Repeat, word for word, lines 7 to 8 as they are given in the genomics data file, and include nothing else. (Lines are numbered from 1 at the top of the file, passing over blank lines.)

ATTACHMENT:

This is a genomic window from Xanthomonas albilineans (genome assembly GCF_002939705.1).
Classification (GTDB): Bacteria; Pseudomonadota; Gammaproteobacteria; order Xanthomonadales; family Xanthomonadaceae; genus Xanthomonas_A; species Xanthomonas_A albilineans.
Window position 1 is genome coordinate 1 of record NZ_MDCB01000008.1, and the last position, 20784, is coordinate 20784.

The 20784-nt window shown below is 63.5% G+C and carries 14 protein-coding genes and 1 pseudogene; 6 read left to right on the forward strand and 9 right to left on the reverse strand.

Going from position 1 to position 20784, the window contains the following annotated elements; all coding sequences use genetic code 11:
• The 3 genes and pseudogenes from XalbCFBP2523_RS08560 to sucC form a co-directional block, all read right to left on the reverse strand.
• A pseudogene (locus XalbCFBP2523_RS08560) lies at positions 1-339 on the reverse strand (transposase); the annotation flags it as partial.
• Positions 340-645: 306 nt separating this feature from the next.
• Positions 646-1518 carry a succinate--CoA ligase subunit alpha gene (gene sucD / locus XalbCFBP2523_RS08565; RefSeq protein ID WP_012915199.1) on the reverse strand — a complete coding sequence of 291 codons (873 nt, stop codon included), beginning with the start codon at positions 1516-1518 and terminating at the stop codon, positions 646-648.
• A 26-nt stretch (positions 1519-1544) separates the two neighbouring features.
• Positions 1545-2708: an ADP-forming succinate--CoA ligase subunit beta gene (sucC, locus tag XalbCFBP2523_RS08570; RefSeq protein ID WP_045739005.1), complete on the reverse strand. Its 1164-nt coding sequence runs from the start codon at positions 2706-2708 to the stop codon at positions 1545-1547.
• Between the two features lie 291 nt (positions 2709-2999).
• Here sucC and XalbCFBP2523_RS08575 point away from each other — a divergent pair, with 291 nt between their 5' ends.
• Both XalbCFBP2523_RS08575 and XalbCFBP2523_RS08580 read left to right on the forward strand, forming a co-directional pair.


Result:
• A pseudogene (locus XalbCFBP2523_RS08560) lies at positions 1-339 on the reverse strand (transposase); the annotation flags it as partial.
• Positions 340-645: 306 nt separating this feature from the next.